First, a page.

In one instance, an Am Law 100 firm’s management committee learning about LegalMation was hesitant to show it to their associates, worrying the young lawyers would “freak out,” Lee said, about what it meant for their job prospects. Instead, the committee showed it to a group of “superstar” associates who it figured would stay at the firm. Their response?
“The reaction was, ‘Hey, this is fantastic. I don’t have to do this anymore. That’s awesome,’” Lee said. “They want to focus on more substantive work: Oral arguments, substantive motions and depositions.”
Time will tell if that is how the transition plays out. But it seems likely that if LegalMation provides a good, basic product, eventually law firms will flock to it.
Roy’s Reading Corner
On Listening: This might not be something to read, but it’s worth a listen. My Law.com colleague Ben Hancock put together a meaningful podcast on the future of AI in the legal services market. Listen to the podcast here or find it on Apple Podcasts and Google Play.
Fair warning: He interviewed me. But he also interviewed people you might not be sick of hearing from, such as Emily Foges, CEO of Luminance, which applies machine learning to contract review; LegalMation co-founder James Lee, who as noted above is building AI tools for litigators; IBM Watson Legal co-founder Brian Kuhn; and Itai Gurari, co-founder and CEO of Judicata, a legal technology company focused on legal research.
On Marketing: This headline absolutely kills me: “Focusing on Client Retention May Mean Restructuring the Firm.” It’s like “Focusing on Selling Burgers May Mean Restructuring McDonald’s.” You would hope retaining clients would be central to the structure of a law firm. Alas. Kathryn Whitaker, a member of the Legal Marketing Association’s board of directors, explains why that might not be the case.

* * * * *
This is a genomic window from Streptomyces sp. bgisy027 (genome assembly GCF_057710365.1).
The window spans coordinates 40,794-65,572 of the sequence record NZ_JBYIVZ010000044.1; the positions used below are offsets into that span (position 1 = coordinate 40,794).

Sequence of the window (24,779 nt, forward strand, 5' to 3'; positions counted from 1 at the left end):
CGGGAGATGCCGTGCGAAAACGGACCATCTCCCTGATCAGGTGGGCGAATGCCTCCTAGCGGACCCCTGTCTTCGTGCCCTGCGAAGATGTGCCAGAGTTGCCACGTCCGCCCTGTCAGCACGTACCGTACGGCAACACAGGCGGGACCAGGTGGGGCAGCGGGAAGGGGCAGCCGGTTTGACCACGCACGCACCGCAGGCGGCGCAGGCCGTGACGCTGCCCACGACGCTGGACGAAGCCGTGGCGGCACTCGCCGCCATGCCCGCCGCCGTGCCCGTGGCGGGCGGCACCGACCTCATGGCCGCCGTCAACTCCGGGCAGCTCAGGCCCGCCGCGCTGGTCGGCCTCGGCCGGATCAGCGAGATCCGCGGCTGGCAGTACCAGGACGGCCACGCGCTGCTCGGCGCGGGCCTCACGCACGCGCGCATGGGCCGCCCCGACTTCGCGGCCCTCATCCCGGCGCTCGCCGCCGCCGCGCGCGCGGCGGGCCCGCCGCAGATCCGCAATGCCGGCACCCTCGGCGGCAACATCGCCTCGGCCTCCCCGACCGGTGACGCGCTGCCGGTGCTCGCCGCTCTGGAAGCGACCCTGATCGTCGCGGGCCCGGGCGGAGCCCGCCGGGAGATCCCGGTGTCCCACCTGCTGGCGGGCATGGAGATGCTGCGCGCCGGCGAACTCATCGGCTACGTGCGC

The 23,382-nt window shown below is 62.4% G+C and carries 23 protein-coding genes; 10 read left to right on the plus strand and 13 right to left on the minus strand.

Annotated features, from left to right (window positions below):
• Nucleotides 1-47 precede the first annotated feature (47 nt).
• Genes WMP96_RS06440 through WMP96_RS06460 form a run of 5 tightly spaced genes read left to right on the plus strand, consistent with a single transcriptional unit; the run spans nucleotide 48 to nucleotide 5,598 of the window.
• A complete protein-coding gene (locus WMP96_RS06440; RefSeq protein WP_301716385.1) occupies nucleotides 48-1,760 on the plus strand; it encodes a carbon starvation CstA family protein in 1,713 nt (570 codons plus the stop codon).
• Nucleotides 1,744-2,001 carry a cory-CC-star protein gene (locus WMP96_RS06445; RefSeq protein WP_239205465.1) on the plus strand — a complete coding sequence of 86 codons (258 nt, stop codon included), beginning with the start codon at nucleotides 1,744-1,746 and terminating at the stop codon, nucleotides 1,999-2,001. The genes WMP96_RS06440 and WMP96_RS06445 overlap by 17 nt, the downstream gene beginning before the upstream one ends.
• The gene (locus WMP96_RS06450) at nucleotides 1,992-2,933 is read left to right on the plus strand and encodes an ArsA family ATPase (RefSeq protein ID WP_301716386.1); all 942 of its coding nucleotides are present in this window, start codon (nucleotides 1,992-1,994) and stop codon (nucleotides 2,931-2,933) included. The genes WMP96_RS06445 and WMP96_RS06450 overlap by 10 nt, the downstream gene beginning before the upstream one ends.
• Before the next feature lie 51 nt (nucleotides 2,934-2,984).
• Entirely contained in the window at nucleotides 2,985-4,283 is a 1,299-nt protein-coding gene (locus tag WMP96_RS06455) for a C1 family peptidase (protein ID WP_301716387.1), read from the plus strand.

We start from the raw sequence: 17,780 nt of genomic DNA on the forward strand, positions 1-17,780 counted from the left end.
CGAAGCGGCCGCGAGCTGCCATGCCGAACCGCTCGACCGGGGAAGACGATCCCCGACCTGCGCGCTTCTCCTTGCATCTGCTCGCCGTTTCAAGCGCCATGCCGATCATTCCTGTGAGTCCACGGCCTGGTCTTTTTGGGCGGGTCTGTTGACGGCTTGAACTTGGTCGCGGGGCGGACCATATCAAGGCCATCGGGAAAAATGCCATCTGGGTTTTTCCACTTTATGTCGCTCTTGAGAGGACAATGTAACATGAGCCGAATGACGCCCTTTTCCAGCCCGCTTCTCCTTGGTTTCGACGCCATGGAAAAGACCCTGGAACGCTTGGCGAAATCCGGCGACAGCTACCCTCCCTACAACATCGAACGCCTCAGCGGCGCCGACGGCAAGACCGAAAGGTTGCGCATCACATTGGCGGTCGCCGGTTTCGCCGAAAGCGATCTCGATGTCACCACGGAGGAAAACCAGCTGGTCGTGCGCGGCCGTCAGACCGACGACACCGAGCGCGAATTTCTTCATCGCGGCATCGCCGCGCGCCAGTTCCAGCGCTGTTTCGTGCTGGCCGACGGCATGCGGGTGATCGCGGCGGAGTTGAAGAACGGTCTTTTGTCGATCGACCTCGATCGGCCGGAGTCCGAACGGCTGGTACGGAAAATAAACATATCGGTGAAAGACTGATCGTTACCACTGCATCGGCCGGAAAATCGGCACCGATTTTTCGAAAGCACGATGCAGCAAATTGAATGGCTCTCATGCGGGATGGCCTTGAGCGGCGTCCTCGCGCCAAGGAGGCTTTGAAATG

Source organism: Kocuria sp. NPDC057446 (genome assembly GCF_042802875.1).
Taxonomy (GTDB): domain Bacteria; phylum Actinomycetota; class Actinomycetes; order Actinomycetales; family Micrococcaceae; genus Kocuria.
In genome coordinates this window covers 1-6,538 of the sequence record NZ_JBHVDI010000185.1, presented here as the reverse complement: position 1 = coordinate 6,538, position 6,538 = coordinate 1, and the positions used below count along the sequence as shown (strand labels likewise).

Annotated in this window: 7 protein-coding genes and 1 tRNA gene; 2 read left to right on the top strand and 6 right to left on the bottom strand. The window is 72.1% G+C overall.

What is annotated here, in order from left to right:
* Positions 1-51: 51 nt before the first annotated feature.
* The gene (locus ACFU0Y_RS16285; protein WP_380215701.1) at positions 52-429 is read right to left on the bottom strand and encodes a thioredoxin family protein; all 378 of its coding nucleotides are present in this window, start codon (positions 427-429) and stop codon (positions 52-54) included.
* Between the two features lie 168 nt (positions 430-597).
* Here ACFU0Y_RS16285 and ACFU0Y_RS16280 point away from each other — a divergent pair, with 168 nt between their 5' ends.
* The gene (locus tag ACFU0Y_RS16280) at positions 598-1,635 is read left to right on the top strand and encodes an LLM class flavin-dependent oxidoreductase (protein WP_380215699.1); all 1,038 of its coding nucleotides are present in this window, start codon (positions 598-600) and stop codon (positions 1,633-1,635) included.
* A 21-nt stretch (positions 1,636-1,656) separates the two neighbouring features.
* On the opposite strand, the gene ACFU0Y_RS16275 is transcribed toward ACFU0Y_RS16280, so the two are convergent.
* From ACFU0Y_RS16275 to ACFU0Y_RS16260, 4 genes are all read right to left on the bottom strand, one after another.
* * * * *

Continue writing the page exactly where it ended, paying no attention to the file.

On Legal Ops: My colleague Gabrielle Orum Hernández has a great interview with Christopher Sweet, currently a director of consulting at Elevate Services and who previously worked in legal ops roles at JPMorgan Chase & Co., Reed Smith and GlaxoSmithKline plc.
Sweet, on the future skill sets of general counsel: “General counsel are going to be hired specifically for their game plan in running the legal department like a business. That’s not new, but they’re going to want to know what’s in your playbook, and not just say, ‘We’re gonna manage it like a business.’ It’s a new generation of more senior attorneys who are going to be able to do that.”